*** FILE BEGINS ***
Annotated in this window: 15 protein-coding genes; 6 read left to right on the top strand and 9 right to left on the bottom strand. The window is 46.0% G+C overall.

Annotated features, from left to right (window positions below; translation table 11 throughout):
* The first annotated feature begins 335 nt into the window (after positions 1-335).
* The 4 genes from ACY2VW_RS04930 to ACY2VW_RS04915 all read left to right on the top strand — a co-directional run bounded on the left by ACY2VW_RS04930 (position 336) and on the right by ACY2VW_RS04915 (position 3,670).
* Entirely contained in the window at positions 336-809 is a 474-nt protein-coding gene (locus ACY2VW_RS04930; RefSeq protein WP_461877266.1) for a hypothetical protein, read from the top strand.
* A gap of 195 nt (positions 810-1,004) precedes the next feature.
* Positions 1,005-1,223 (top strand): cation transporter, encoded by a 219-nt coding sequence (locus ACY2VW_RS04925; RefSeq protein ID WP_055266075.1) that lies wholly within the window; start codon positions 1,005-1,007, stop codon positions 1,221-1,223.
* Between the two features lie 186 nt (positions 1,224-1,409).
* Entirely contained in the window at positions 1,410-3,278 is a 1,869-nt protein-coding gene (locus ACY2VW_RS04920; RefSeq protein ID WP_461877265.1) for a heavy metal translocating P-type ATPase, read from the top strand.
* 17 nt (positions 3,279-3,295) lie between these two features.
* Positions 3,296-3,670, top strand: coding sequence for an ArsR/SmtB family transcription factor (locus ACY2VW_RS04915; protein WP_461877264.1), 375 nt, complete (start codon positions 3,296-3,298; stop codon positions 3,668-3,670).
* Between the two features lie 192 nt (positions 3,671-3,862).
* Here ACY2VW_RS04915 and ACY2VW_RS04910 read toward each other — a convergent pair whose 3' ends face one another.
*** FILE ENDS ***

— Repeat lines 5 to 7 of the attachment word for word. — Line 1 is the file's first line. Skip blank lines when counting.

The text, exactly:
* Entirely contained in the window at positions 336-809 is a 474-nt protein-coding gene (locus ACY2VW_RS04930; RefSeq protein WP_461877266.1) for a hypothetical protein, read from the top strand.
* A gap of 195 nt (positions 810-1,004) precedes the next feature.
* Positions 1,005-1,223 (top strand): cation transporter, encoded by a 219-nt coding sequence (locus ACY2VW_RS04925; RefSeq protein ID WP_055266075.1) that lies wholly within the window; start codon positions 1,005-1,007, stop codon positions 1,221-1,223.